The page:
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A little smaller this year, as the usual huge Goat was burned down on the first Sunday of Advent.

So, anyway, up there’s my devotional, my coffee mug, and my husband’s Christmas present. ¬†Because as I said before, it’s God, my husband, and coffee that gets me through.

And knitting.

((And yes, mom, being able to call/text my mom and sister, but a phone would really have not looked good in that picture. ;)))

Yarn-Along: A Trio of WIPs


I once wrote of my horror of too many WIPs (work-in-progress). ¬†It seems I’m bound to have to occasionally eat my own words. ¬†I have three projects on the needles at present! Three! ¬†I’m sure this is still a reaction to having two projects back to back that stretch out over a year (0r two), because suddenly I want to do All The Things!!!


From Left to Right: The Evelyn Sweater, the Quick & Thick Mountain Man Boot Socks, and Mini Stocking Ornament.

The Evelyn is on hold probably until after Christmas. ¬†I love the sweater. ¬†I love the pattern. After Christmas, during that week between holidays, I will gladly return to it as I drink my tea and enjoy our Christmas break. ¬†Besides, I chose to knit it in Icelandic wool, and it’s still in the 60s and 70s here.

The Quick & Thick Mountain Man Boot Socks began as a quick response to Haus Meister’s request to socks for Christmas. ¬†That’s now been changed to slippers since we found these soles, but the pattern is nice and I want to go back to it again sometime. ¬†I finished three inches there while waiting in line to vote. ¬†I know I got a few quizzical looks, but I also made a few ladies smile and one told me she wished she’d thought of bringing her own knitting. ¬†The yarn I am using was discontinued, causing no little shock here because that yarn had been a Christmas gift from him to me not so very long ago (I thought). So another reason I’m doing All The Things is also because I want to start going through my stash. (Yarn: Knit Picks Swish Tonal in Thunderhead)

The Stocking Ornament is something I thought of after getting this year’s Comfort and Joy Advent bundle. ¬†¬†I have been reading Elizabeth Foss’ blog for about eight years now and have enjoyed the love and attention she puts into her family celebrations. ¬†Advent and Christmas was such a fun part of our own childhoods so Haus Meister and I have enjoyed these years of blending and creating traditions. This year we are going to have the children hang their stockings on St. Nicholas Eve, and during the recent visit with my sister and mother, we discussed the idea Elizabeth puts in her book, about giving each child an ornament at Christmas that can go with them to their future home.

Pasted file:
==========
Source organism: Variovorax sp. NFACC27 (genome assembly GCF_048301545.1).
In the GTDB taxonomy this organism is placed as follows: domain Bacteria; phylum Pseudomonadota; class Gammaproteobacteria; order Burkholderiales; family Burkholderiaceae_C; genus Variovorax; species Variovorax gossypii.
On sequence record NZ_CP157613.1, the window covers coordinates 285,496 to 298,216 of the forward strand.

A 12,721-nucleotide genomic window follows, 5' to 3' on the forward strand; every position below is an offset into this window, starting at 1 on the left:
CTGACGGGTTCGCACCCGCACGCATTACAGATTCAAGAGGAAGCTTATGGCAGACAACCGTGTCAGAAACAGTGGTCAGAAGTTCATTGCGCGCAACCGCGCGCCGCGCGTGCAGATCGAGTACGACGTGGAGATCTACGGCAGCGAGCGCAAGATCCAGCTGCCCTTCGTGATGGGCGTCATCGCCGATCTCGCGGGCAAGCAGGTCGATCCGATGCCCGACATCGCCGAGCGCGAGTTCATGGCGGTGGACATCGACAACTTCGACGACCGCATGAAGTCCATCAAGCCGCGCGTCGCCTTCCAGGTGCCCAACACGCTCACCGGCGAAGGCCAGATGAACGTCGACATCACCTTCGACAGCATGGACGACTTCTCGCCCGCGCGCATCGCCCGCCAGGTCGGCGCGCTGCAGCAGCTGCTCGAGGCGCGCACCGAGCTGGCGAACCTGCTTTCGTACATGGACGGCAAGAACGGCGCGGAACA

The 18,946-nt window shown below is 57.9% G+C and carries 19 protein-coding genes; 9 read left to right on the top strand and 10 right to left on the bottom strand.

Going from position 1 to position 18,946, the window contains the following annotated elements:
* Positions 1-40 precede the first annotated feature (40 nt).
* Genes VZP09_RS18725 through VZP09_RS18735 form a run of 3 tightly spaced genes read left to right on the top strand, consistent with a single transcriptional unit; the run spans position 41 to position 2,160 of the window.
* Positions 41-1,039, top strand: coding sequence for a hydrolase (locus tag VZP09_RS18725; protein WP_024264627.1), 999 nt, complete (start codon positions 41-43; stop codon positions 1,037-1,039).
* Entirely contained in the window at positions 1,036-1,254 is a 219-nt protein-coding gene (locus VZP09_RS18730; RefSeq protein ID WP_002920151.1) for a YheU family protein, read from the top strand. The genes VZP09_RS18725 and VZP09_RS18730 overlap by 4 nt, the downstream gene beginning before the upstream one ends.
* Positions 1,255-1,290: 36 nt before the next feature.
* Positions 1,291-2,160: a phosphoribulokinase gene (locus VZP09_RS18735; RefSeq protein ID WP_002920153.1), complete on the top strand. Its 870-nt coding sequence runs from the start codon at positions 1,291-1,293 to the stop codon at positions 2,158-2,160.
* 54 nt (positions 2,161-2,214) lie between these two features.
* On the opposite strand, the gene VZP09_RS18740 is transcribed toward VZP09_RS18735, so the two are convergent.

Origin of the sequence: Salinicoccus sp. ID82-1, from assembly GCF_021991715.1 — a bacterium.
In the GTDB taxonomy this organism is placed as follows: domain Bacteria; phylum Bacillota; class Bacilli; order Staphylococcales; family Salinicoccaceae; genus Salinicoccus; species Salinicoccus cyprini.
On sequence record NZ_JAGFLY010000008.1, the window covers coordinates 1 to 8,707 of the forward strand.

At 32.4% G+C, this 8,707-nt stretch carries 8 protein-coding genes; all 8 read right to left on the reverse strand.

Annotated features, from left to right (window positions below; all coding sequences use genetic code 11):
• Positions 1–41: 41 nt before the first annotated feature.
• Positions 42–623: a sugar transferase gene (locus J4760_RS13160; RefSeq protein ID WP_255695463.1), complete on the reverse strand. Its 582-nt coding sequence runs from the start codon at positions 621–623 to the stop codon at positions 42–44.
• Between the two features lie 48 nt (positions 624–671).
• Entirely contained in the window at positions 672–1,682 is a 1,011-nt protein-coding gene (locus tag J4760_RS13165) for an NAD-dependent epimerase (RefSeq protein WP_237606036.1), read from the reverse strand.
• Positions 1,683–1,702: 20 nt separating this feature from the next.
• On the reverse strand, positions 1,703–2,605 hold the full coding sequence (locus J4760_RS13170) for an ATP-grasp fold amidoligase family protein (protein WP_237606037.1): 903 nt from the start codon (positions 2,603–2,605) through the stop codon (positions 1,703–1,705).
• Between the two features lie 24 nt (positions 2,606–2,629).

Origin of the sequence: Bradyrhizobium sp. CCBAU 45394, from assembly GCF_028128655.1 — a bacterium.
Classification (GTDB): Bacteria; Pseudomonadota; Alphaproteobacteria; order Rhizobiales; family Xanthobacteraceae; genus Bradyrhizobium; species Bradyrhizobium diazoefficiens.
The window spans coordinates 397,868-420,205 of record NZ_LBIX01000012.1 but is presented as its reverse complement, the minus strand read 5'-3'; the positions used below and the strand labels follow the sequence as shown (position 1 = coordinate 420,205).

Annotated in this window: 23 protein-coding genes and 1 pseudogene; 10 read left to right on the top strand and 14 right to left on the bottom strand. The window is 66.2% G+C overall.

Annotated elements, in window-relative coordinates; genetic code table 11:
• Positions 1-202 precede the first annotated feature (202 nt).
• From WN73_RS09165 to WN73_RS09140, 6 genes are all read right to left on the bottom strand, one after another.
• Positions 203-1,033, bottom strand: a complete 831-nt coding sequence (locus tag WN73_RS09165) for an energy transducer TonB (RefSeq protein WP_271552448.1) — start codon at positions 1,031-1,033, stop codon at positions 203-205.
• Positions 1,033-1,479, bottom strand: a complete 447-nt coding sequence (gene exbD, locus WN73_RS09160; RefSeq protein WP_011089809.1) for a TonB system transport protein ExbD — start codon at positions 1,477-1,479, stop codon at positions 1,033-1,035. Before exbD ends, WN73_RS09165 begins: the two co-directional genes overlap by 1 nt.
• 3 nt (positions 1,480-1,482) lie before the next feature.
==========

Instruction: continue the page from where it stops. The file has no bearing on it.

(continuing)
I love that. ¬†I do have several ornaments that have come with me from my parents’ house (including the Ugly Nutcracker that my sister also wanted, so one year I graciously gave it back). The only problem I could foresee with gifting ornaments is that we tend to buy plastic ornaments by the bulk in those wannabe elegant sets from Wal-Mart or Lowes in the hope that said ornaments might survive the season. ¬†Did I want to spend an extra $4 per child ($36!) on 9 individual fragile ornaments that might last if I put them up VERY high and nothing occurs to knock down the tree. ¬†Resin ornaments are as worthless as glass when they hit the family room floor, by the way. So in the stash busting spirit, I decided to knit some ornaments and give them with my love. I think that will do just fine.

Reading? ¬†I’ve been returning to Sally and Sarah Clarkson’s The Life Giving Home often throughout this year, and especially this Fall. ¬†It has been a great aid in helping me think of ways to make a haven here during a year that has drained us all in more ways than one. ¬†Also, of course, the aforementioned Advent planner, particularly the journal. ¬†It may be early, but we’re hosting Thanksgiving and Advent comes directly after. ¬†It’s a soothing thing to plan for at the end of a year that has drained us all in one way or another. ¬†Plus it is the season of hope. And that’s a lovely thing.




Pretty, Happy, Funny, Real: Christmas Eve Edition



Advent is winding down! ¬†Oh, there seems like so much still to do. ¬†Isn’t that how it always is? ¬†Still, I wanted to pop on and wish all of you a Merry Christmas.


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The stockings are hung by the chimney with care! ¬†We did misplace¬†one of the girls’ stockings, and fortunately they aren’t personalized so I whipped out my own personal First Christmas stocking for Littlest to use. ¬†She won’t even notice, this year, at least.